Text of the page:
India summons Basit, protests Pakistan’s ‘continuing cross-border terrorism’
India on Tuesday called in the Pakistani envoy to lodge a strong protest over Islamabad’s “continuing cross-border terrorism” amid a sharp downturn in bilateral ties.india Updated: Aug 10, 2016 01:06 IST
India on Tuesday called in the Pakistani envoy to lodge a strong protest over Islamabad’s “continuing cross-border terrorism” amid a sharp downturn in bilateral ties.
A “strong demarche” on Pakistan’s use of terrorism against India and the recent arrest of Bahadur Ali, a Pakistani cadre of the Lashkar-e-Taiba, was handed over to Pakistani high commissioner Abdul Basit by foreign secretary S Jaishankar.
The demarche made “specific reference to LeT terrorist and (Pakistani) national Bahadur Ali”, said external affairs ministry spokesperson Vikas Swarup.
Demarche made specific reference to LeT terrorist and Pak national Bahadur Ali who was apprehended recently (2/2) pic.twitter.com/uYwEyCQokM— Vikas Swarup (@MEAIndia) August 9, 2016
In response to a media question regarding summoning of the high commissioner, a Pakistan’s Foreign Office spokesperson said, “We strongly reject Indian claim of any cross-LOC infiltration. Pakistan remains committed to the policy of not allowing its territory for any terrorist activity against anyone.”
“However, it is necessary to establish veracity of the Indian claim. Details in this regard will be gathered,” the spokesperson added.
Ties between India and Pakistan dipped to a new low in January after the terror attack on Pathankot airbase, which was blamed on Pakistan-based Jaish-e-Mohammed. The unrest in Jammu and Kashmir triggered by the death of militant commander Burhan Wani has added to tensions.
Pakistan has made renewed efforts to internationalise the Kashmir issue and Indian home minister Rajnath Singh’s visit to Islamabad last week to attend a SAARC meet ended in rancour after a tense encounter with his Pakistani counterpart.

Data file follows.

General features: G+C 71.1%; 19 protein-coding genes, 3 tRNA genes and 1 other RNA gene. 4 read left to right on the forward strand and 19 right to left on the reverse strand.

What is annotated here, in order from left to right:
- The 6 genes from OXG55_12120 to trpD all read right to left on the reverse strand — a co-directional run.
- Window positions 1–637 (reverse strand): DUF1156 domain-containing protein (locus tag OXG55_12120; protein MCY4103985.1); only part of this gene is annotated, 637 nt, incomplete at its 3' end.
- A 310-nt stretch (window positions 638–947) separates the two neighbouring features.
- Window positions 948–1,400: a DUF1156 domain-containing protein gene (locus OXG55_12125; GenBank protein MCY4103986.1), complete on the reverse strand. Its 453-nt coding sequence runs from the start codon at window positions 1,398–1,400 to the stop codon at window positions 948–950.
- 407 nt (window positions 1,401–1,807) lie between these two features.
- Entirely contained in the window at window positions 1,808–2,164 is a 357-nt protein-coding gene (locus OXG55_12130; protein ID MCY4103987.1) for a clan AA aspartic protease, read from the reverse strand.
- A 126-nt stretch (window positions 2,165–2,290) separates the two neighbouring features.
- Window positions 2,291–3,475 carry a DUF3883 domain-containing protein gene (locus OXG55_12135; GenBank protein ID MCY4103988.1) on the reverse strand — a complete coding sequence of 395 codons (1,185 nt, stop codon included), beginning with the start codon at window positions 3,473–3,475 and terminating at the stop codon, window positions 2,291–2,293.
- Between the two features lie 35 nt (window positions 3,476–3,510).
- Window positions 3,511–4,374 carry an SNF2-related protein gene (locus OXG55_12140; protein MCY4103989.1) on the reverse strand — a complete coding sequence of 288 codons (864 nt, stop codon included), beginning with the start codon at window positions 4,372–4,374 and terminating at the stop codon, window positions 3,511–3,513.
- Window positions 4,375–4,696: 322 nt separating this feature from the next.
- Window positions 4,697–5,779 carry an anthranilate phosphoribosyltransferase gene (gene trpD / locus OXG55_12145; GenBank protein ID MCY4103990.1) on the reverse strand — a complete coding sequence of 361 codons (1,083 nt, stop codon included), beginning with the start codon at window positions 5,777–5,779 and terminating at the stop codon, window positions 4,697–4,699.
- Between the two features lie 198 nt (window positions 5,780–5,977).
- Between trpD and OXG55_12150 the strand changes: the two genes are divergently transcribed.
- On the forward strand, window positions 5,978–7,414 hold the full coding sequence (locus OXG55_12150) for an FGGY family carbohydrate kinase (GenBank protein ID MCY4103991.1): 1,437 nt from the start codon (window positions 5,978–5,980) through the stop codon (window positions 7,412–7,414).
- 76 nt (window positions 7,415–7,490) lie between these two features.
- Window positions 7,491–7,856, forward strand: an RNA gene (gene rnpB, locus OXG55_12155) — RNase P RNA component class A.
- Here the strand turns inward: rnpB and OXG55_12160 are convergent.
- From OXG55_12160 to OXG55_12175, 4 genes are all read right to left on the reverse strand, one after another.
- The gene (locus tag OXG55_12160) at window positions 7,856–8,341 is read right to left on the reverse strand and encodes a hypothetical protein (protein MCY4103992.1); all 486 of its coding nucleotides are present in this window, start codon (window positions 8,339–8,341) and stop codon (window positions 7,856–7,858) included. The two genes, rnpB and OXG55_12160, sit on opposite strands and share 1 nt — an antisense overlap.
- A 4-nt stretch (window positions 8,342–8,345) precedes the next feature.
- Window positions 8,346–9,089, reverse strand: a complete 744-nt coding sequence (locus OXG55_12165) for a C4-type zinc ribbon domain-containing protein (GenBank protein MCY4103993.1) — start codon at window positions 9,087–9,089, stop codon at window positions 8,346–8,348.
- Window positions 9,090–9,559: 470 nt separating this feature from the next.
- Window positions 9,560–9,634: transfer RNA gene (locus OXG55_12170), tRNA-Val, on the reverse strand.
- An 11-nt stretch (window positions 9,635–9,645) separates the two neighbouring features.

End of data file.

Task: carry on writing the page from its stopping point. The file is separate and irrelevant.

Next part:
During his meeting with Basit, the foreign secretary strongly protested against the “continued infiltration from Pakistan of trained terrorists with instructions to carry out attacks”. This, Jaishankar said, is contrary to the assurances given by Pakistani leaders at the highest level.
Raising the issue of Bahadur Ali, Jaishankar said the LeT operative had “confessed to our authorities that after training in Lashkar-e-Taiba camps, he was infiltrated into India”.
Ali was in touch “with an ‘operations room’ of LeT, receiving instructions to attack Indian security personnel and carry out other terrorist attacks in India”. The Indian side said Ali, a resident of Jia Bagga village in Pakistani Punjab, was arrested in Jammu and Kashmir on July 25 with weapons, communication equipment and material of Pakistani and international origin.
The Indian said Ali, in a letter addressed to the Pakistan high commissioner, had requested legal aid and assistance to meet his family.
“We are prepared to grant the Pakistan high commission consular access to Bahadur Ali,” Swarup said.
Pakistan has turned down repeated calls by India for action against LeT and its founder Hafiz Saeed, who lives openly in Lahore despite a $10 million bounty offered for him by the US. The LeT was blamed for the 2008 Mumbai attacks and its operative Ajmal Kasab was captured during the assault on the financial hub.